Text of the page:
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Twenty-three new COVID-19 deaths reported in NSW and Victoria

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Some 203 people are in intensive care with COVID-19, an increase of 12.

At the depths of the Delta outbreak last September, there were 244 COVID-infected people in ICUs.

Of the newly reported cases on Monday, 17,646 were traditional PCR tests and 11,858 were the results of at-home rapid tests reported to the government.

More than 1,000 of the rapid test results were more than a week old, but newly reported through ServiceNSW.

The total number of positive results reported was 5,156 fewer than the day before.

NSW Police will on Wednesday officially begin enforcing a $1,000 fine for people who fail to report rapid results, although it remains to be seen how they will do so in practice.

Victoria has recorded 22,429 new COVID-19 cases and six deaths as authorities begin handing out millions of rapid antigen tests to essential workers and vulnerable people.

The new infections confirmed by the health department on Monday include 12,059 from PCR tests and 10,370 from RATs.

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It brings the total number of active cases in the state to 245,040, including a record 1,229 patients in hospital.

Monday’s patient number is a 115 increase on the 1,114 reported on Sunday.

The number of people in ICU has grown by seven to 129 with 38 on ventilation, three more than the previous day.

The figures come as the state government on Sunday received three million of the 44 million RATs it ordered.

Premier Daniel Andrews told reporters the three million tests will be distributed to essential workers in health and aged care, disability and emergency sectors.

Victorians with pre-existing conditions, which make them susceptible to severe illness, will also be prioritised for a RAT.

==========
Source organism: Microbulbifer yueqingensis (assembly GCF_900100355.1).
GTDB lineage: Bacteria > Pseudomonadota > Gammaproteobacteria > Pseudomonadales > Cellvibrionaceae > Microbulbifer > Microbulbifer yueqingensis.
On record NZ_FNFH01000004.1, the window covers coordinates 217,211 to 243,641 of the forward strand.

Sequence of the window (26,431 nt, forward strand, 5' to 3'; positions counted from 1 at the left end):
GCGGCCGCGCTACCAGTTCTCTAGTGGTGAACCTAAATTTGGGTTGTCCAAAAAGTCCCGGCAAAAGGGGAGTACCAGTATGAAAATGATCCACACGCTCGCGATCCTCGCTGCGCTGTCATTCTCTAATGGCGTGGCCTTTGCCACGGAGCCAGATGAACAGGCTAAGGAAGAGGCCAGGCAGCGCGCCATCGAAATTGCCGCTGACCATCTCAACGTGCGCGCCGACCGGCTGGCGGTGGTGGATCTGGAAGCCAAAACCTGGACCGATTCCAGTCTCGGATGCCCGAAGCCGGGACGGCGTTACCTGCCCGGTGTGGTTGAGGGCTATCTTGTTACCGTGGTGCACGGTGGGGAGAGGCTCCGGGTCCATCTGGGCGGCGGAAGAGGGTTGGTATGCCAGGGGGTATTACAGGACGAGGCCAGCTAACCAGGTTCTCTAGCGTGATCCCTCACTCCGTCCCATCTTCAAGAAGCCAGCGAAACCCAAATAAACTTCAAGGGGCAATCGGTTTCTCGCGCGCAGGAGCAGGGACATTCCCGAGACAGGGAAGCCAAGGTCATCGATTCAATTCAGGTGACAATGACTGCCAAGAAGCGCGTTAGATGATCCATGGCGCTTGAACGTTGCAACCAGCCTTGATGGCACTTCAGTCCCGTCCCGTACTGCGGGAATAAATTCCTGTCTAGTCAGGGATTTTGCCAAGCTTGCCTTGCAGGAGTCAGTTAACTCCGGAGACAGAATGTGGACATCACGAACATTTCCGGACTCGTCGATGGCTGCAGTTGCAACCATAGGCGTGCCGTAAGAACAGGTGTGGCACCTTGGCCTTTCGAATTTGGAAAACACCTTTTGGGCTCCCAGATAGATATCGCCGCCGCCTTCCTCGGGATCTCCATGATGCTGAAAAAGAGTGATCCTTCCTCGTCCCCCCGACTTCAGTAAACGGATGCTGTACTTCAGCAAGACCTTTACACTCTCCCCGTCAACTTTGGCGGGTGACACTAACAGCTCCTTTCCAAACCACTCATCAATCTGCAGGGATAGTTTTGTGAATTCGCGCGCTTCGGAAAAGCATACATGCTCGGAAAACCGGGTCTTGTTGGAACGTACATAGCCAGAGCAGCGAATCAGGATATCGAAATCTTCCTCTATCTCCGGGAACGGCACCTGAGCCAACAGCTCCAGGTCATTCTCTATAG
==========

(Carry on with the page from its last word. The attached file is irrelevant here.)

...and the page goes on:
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Peak not passed but plateau ahead, Greg Hunt says

It’s too early to tell if the peak of the Omicron variant of COVID-19 has been reached but signs are pointing to a plateau, Health Minister Greg Hunt says.

Mr Hunt told ABC radio national on Monday he had received advice from chief medical officer Paul Kelly there were “clear signs” NSW and the ACT were seeing a plateau in the number of cases and hospitalisations.

But he said it was still too early to call the peak of the wave.

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He said the government was preparing for possible future waves by securing more vaccination doses and treatments.

“I would like to see, and it’s something Moderna is working on, is the capacity to have combined flu and COVID-19 shots as we go forward,” he said.

“That won’t happen immediately but it is something being prepared.”

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Meanwhile Australia’s consumer watchdog says it is concerned about continued price gouging on rapid antigen test kits.

The ACCC has analysed more than 1,800 reports of price hikes on the essential item since December 25, and is now averaging close to 150 reports a day.

Chairman Rod Sims says at the extreme end the watchdog had seen “outrageous” reports of tests costing up to $500 for two online and more than $70 per test at convenience stores, service stations and independent supermarkets.

On data available to the ACCC so far, suppliers and intermediate suppliers say wholesale prices are between $3.95 and $11.45 per test, depending on the type of test and volumes purchased.

“There are several businesses that have repeatedly come to our notice thanks to the information provided by the public,” Mr Sims said in a statement.

“We are asking those businesses to urgently explain the prices they are charging.”

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Almost three-quarters of Australians say RATs should be free, while more than half believe governments have failed to adequately plan over the past two years to deal with challenges that have been thrown up by Omicron.

A survey by the Australian Institute found 72 per cent of respondents believe the federal government should provide RATs free to everyone, including two-thirds of coalition voters.

Just 16 per cent believe retailers should continue to sell them to individuals.

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